3) I have permission to take my leave and go to Canada on the 19th of December. My mother wants me to stay for a month. Furthermore, my father invited both of us to spend Christmas with him in Calgary. We miss was nice of him to ask.

4) I got my flu vaccination today. I scratched my name off the office list for the 17th of November. I probably would have caught it by then!

5) My mother brought me the coolest pair of glass earrings from Gibraltar. She had been on a trip there with two of her sisters. The earrings are bombarded by minerals and look like pieces of pure iridescence, changing colour from one moment to the next. In fact, they are now officially cooler than my Murano glass earrings...

That's all for now, folks!

Tuesday, October 10, 2006

Farewell Arts Club

Looks like I am down to blogging twice a week.

This may be the last time you hear about the Arts Club, I am afraid. I am not renewing my membership - in fact as a parting gift, it was extended specially so that I could have a farewell dinner there with my allotted 6 guests. It was to be a bit of a Christie's alumni reunion with Miss S, Rox, Tom, Rebecca and her beau Giu, plus my cousin James. But Tom and James could not be tracked down, Rox is in Switzerland again, and Giu was stuck at work.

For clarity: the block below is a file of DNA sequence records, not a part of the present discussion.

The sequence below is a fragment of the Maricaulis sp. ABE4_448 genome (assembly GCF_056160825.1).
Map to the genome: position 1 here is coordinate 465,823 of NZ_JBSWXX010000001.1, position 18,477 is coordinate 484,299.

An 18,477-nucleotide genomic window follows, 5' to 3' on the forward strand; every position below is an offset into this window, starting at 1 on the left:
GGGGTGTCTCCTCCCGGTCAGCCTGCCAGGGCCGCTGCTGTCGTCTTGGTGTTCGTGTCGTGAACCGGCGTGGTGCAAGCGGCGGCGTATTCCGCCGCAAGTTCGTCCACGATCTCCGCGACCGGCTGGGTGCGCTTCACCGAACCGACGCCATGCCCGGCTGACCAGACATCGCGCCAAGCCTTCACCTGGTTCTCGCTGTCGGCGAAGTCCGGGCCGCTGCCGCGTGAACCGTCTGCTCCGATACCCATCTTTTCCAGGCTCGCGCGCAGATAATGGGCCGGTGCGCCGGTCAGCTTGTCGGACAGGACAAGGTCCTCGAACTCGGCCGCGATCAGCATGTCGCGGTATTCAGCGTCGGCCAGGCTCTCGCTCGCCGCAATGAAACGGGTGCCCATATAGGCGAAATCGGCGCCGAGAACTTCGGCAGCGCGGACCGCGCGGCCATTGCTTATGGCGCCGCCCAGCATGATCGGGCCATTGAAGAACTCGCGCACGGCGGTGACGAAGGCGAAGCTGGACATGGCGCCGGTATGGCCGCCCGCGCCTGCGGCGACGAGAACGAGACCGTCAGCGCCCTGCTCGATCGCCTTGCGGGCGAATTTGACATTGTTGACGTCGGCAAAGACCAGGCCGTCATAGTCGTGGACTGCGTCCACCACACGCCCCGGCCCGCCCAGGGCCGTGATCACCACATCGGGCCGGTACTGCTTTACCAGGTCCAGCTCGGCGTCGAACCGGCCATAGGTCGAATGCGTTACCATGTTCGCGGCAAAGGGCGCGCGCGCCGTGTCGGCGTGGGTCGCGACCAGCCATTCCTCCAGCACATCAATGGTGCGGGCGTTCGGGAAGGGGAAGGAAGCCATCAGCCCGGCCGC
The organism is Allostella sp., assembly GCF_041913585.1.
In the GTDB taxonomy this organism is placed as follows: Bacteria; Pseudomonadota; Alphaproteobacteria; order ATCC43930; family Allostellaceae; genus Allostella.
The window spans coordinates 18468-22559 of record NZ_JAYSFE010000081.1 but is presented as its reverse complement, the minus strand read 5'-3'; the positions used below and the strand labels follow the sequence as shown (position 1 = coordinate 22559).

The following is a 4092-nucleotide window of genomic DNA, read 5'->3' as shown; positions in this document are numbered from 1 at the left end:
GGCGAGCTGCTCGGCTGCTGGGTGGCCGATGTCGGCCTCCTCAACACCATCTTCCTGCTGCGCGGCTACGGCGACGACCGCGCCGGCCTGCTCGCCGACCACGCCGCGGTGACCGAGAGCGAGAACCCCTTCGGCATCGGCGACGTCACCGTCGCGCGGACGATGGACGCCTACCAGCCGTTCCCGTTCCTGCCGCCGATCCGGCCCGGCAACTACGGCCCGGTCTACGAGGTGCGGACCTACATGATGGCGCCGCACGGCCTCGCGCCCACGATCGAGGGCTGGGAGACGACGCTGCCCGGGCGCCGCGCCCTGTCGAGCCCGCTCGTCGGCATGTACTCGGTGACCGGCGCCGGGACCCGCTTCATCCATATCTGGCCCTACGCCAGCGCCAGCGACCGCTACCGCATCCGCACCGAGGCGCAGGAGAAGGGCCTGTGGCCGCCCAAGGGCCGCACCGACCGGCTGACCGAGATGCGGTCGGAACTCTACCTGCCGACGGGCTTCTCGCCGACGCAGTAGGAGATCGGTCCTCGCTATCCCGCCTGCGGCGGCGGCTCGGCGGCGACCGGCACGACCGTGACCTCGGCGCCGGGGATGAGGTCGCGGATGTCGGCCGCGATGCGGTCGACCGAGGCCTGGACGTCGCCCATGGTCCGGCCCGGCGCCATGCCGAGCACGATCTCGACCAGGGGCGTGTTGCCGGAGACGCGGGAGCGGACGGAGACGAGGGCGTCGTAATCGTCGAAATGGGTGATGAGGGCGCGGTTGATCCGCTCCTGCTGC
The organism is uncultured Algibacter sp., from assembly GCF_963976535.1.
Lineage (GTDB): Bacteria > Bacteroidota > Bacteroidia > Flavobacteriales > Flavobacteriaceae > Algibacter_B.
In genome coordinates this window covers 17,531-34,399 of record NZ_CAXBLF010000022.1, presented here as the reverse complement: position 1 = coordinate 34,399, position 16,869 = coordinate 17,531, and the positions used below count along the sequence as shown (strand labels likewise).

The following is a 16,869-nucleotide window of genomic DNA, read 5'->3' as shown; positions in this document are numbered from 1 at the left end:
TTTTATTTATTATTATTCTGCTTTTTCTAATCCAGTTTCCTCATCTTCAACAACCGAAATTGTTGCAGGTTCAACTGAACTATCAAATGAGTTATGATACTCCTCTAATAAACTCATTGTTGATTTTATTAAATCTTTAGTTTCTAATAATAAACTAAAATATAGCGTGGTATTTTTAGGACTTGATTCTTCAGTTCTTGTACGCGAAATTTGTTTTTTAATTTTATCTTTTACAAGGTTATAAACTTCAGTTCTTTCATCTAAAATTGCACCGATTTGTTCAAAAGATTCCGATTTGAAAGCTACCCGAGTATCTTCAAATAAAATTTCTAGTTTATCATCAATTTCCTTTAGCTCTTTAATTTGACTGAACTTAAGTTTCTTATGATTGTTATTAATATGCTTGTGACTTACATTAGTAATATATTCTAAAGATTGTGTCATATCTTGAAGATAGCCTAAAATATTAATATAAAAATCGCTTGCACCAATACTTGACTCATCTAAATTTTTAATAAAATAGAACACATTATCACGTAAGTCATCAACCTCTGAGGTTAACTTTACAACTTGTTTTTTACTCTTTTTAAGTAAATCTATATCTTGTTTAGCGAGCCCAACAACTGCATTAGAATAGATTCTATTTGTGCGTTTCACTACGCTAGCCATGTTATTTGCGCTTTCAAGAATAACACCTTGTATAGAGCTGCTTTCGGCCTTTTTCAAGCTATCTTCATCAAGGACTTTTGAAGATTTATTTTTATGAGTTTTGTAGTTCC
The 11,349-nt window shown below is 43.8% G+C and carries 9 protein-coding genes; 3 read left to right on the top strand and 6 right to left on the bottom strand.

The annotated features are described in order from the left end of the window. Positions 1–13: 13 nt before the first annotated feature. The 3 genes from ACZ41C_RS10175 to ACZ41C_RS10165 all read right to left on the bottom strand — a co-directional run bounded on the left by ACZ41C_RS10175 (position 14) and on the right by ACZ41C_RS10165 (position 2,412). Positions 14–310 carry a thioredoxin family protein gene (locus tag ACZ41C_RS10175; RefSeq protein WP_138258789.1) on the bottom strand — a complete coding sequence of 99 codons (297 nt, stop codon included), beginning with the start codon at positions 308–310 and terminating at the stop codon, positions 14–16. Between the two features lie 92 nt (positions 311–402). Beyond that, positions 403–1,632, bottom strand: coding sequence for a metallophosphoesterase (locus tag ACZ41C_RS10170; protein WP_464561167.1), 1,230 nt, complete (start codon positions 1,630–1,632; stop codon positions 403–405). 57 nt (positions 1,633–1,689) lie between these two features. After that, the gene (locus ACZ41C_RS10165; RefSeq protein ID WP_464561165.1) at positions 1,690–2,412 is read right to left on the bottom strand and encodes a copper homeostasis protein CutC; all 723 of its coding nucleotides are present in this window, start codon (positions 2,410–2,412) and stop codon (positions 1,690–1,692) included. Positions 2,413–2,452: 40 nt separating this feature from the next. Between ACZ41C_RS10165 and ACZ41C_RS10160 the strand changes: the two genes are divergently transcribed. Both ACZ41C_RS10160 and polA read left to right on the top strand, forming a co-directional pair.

So it was just me with Rebecca and Miss S.
We enjoyed a three-course meal. Rebecca chose a nice bottle of Claret for us.
And it was such a pleasant evening, full of tinkling laughter and sparkling conversation. Even Miss S showed a more lively side, though that may have been the wine.

I know I promised some of you a description, so if I can remember what I ate, I will tell you.
1) pate en croute with pear chutney.
2) roast pheasant with roast autumn veg, one of them was a nice crispy toasted leaf...and there was something (perhaps the giblets) in a vol au vent.
3) Paris Brest Praline in a creme anglaise sauce - hey I remembered that one. Very hazelnutty.

Apparently, there was a banquet in the dining room with all the big players in the arts world (hello!), including Princess Margaret's daughter (I knew she was one of the little bridesmaids at Charles and Diana's wedding but forgot her name was Sarah Armstrong Jones. Yeah I know, don't worry.)

So we ate in the Bar/Bistro upstairs and after dinner I showed the girls the cosy drawing room where the recitals take place.

To tell you the truth, as much as I have enjoyed my membership, I never took full advantage of it. More often than not, friends and I end up in Chinatown eating dim sum. I find myself in Mayfair/Piccadilly less often than I once did, and I can't justify renewing. I have other things to do now, and priorities change.

But I am glad I could take you all along for a year :)

Saturday, October 07, 2006

Late Poetry Day entry

I was unable to participate in Thursday's abundance of poetry, so Panda said it would be extended to the weekend for me. :)